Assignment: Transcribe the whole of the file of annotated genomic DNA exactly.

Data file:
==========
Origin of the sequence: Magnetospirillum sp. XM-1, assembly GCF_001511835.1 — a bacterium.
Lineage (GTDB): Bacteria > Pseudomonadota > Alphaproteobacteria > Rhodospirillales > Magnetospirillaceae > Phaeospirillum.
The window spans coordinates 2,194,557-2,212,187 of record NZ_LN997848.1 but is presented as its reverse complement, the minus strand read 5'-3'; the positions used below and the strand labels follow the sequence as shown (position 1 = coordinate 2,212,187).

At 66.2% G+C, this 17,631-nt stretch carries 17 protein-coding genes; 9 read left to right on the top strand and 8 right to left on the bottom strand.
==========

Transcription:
Origin of the sequence: Magnetospirillum sp. XM-1, assembly GCF_001511835.1 — a bacterium.
Lineage (GTDB): Bacteria > Pseudomonadota > Alphaproteobacteria > Rhodospirillales > Magnetospirillaceae > Phaeospirillum.
The window spans coordinates 2,194,557-2,212,187 of record NZ_LN997848.1 but is presented as its reverse complement, the minus strand read 5'-3'; the positions used below and the strand labels follow the sequence as shown (position 1 = coordinate 2,212,187).

At 66.2% G+C, this 17,631-nt stretch carries 17 protein-coding genes; 9 read left to right on the top strand and 8 right to left on the bottom strand.